Arizona neighbor on my mind. The neighbor is relentless. So we keep asking: Who is my neighbor? Some would argue that, in making her decisions, the state governor has let some other neighbors fall through the cracks. Well, that is inevitably always the case in a less than ideal world. Somewhere in between the good guys who need protection (Arizona citizens) and the really bad guys that governor Brewer mentioned explicitly in her speech are a whole bunch of people whose lives are not being taken into account very clearly. These kinds of people range anywhere from legal immigrants of Hispanic origin to illegal immigrants not involved in the kinds of criminal activity explicitly mentioned by the governor. These are people in the margins of legal and political categories, discourse, and decision-making.
Who advocates for those sets of neighbors? Challenges to the constitutionality of the law are coming soon because of its potential threat to the civil liberties of people (that is–let’s not kid each other–Hispanic-looking people!) who are most likely to be racially profiled as a result of the bill’s law enforcement provisions. And so it seems that other civil servants ranging from governors of other states to President Obama himself also have a particular set of neighbors in mind for whom they want to advocate. Who can blame them for that?
And then of course, there will be others who will advocate for the hard-working immigrants whose legal status is questionable but over the years have contributed to the economic vitality of the state, whose children were born here and know no other country than this land of freedom and opportunity, whose families are a weird composite or citizens, residents, and illegal aliens all living under the same roof. These neighbors will also have their advocates. Lutheran Immigration and Refugee Services (LIRS), for example, has chosen consistently to advocate for the unity of the family as they take a critical look at the rapidly changing nature of immigration laws everywhere. Who can blame them for that?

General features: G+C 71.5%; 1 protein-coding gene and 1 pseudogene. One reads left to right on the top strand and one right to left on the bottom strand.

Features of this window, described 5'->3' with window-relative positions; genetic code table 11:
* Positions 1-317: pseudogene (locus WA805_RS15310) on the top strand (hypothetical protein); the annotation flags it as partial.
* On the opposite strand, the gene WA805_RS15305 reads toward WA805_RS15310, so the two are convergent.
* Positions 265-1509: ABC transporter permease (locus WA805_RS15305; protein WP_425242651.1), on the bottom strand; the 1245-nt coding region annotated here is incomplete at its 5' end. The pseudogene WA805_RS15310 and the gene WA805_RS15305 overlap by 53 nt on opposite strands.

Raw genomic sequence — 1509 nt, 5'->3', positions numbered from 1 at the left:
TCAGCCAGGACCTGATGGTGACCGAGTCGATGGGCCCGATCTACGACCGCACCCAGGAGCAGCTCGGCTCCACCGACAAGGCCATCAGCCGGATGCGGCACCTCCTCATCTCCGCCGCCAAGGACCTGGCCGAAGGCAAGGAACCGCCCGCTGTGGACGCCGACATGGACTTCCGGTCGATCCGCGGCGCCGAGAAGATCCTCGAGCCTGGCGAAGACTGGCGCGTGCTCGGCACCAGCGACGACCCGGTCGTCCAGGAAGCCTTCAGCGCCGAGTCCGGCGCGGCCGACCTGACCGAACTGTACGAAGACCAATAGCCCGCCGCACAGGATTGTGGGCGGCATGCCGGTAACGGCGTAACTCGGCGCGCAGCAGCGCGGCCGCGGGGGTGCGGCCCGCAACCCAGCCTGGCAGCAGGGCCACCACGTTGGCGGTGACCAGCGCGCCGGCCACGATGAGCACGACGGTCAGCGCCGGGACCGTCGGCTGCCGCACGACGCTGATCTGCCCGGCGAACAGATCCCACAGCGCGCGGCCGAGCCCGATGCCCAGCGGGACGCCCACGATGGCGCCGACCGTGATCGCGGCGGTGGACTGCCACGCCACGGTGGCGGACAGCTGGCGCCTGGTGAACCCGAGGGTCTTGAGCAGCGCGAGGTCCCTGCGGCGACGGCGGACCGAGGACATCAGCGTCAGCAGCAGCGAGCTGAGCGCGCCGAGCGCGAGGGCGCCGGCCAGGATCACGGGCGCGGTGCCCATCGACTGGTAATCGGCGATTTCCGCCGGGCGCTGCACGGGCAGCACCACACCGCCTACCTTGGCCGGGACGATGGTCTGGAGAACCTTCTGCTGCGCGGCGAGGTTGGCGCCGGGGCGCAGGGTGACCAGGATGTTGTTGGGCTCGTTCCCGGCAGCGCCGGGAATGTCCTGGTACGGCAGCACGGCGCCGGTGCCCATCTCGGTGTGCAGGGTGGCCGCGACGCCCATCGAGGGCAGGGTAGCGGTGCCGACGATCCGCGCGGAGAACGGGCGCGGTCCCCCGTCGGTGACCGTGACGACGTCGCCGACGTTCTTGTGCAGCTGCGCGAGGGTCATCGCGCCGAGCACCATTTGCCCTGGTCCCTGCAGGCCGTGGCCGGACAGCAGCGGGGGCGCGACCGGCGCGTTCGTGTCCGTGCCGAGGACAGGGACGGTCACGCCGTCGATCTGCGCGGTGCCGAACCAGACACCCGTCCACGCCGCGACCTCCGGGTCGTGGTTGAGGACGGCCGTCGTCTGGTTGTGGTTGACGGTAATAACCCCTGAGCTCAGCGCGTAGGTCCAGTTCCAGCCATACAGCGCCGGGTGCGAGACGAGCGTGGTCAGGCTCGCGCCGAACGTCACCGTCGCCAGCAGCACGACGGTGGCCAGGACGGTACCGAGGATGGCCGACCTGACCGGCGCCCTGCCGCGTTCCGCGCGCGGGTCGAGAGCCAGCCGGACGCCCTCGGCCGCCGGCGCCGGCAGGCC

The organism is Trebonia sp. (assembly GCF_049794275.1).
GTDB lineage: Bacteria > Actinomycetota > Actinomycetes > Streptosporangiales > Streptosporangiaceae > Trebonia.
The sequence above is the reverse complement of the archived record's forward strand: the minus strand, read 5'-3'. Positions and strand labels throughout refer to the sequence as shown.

Then, of course, are church workers who feel that some civil laws are intrusive in their God-ordained work of Gospel proclamation. How many pastors knowingly or unknowingly transport illegal immigrants, taking parents and their kids back and forth from Sunday school and other church-related activities? Will activities that take place in the context of fostering the proclamation of the Gospel and pastoral care be criminalized ipso facto? You can expect some Lutheran churches raise their concerns about left-hand intrusion into the right-hand realm. They will be advocating for the neighbor who needs to hear the Gospel regardless of his or her legal status. Expect that kind of statement of concern from the officers of the 4th National Hispanic Lutheran Convention of The Lutheran Church-Missouri Synod. Yes, that is the same Synod governor Jan Brewer belongs to.
Who is my neighbor? The Lutheran teaching of vocation allows us to be bold in our advocacy of some concrete neighbor. That will often leave some neighbor out, I suppose. But in the end, God still manages to run the world and promote the life of many neighbors, even those who seem to fall through the cracks. We can be thankful for that.
Someday I really would love to see governor Jan Brewer, member of a LCMS congregation, and President Magariño from the Hispanic Lutheran Convention of the LCMS, have coffee together and talk about law, vocation, and neighbor. Better yet, I would love to see them take the Lord’s body and blood together at the same altar. That should be no problem: Disagreements on the law should not get in the way of our unity in Christ which the Gospel creates and sustains. They also should not get in the way of honoring each other’s vocations and those neighbors God has called us to advocate for and defend.